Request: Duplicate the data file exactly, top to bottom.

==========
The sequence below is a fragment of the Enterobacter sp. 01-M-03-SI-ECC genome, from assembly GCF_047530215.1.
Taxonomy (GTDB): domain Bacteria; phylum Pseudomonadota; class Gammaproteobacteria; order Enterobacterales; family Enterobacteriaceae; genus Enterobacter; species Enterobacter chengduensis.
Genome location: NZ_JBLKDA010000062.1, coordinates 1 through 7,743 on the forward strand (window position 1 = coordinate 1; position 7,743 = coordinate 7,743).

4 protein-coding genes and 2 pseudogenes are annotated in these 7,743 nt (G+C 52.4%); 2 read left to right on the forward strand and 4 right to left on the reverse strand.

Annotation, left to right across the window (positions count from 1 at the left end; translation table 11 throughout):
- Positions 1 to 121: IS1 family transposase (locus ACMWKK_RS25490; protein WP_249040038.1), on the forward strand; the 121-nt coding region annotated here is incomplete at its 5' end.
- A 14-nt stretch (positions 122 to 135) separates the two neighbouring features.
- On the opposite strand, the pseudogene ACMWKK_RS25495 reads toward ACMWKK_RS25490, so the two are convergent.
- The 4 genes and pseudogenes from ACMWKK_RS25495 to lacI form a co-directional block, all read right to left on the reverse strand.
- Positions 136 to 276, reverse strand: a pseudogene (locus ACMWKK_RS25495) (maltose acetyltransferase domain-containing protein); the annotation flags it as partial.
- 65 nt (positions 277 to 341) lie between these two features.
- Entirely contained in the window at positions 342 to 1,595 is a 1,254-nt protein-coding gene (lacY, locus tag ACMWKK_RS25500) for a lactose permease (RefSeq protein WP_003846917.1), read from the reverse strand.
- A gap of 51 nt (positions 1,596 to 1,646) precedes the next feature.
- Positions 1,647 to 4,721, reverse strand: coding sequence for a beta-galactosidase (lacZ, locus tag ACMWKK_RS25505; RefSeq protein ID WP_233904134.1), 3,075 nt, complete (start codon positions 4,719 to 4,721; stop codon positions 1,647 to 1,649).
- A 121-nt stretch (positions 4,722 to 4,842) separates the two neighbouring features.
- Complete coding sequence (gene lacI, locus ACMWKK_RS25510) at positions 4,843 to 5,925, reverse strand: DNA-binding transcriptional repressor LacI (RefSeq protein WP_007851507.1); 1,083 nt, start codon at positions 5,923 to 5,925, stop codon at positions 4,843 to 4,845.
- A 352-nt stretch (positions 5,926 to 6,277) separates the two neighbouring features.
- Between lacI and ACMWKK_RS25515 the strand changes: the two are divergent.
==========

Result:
The sequence below is a fragment of the Enterobacter sp. 01-M-03-SI-ECC genome, from assembly GCF_047530215.1.
Taxonomy (GTDB): domain Bacteria; phylum Pseudomonadota; class Gammaproteobacteria; order Enterobacterales; family Enterobacteriaceae; genus Enterobacter; species Enterobacter chengduensis.
Genome location: NZ_JBLKDA010000062.1, coordinates 1 through 7,743 on the forward strand (window position 1 = coordinate 1; position 7,743 = coordinate 7,743).

4 protein-coding genes and 2 pseudogenes are annotated in these 7,743 nt (G+C 52.4%); 2 read left to right on the forward strand and 4 right to left on the reverse strand.

Annotation, left to right across the window (positions count from 1 at the left end; translation table 11 throughout):
- Positions 1 to 121: IS1 family transposase (locus ACMWKK_RS25490; protein WP_249040038.1), on the forward strand; the 121-nt coding region annotated here is incomplete at its 5' end.
- A 14-nt stretch (positions 122 to 135) separates the two neighbouring features.
- On the opposite strand, the pseudogene ACMWKK_RS25495 reads toward ACMWKK_RS25490, so the two are convergent.
- The 4 genes and pseudogenes from ACMWKK_RS25495 to lacI form a co-directional block, all read right to left on the reverse strand.
- Positions 136 to 276, reverse strand: a pseudogene (locus ACMWKK_RS25495) (maltose acetyltransferase domain-containing protein); the annotation flags it as partial.
- 65 nt (positions 277 to 341) lie between these two features.
- Entirely contained in the window at positions 342 to 1,595 is a 1,254-nt protein-coding gene (lacY, locus tag ACMWKK_RS25500) for a lactose permease (RefSeq protein WP_003846917.1), read from the reverse strand.
- A gap of 51 nt (positions 1,596 to 1,646) precedes the next feature.
- Positions 1,647 to 4,721, reverse strand: coding sequence for a beta-galactosidase (lacZ, locus tag ACMWKK_RS25505; RefSeq protein ID WP_233904134.1), 3,075 nt, complete (start codon positions 4,719 to 4,721; stop codon positions 1,647 to 1,649).
- A 121-nt stretch (positions 4,722 to 4,842) separates the two neighbouring features.
- Complete coding sequence (gene lacI, locus ACMWKK_RS25510) at positions 4,843 to 5,925, reverse strand: DNA-binding transcriptional repressor LacI (RefSeq protein WP_007851507.1); 1,083 nt, start codon at positions 5,923 to 5,925, stop codon at positions 4,843 to 4,845.
- A 352-nt stretch (positions 5,926 to 6,277) separates the two neighbouring features.
- Between lacI and ACMWKK_RS25515 the strand changes: the two are divergent.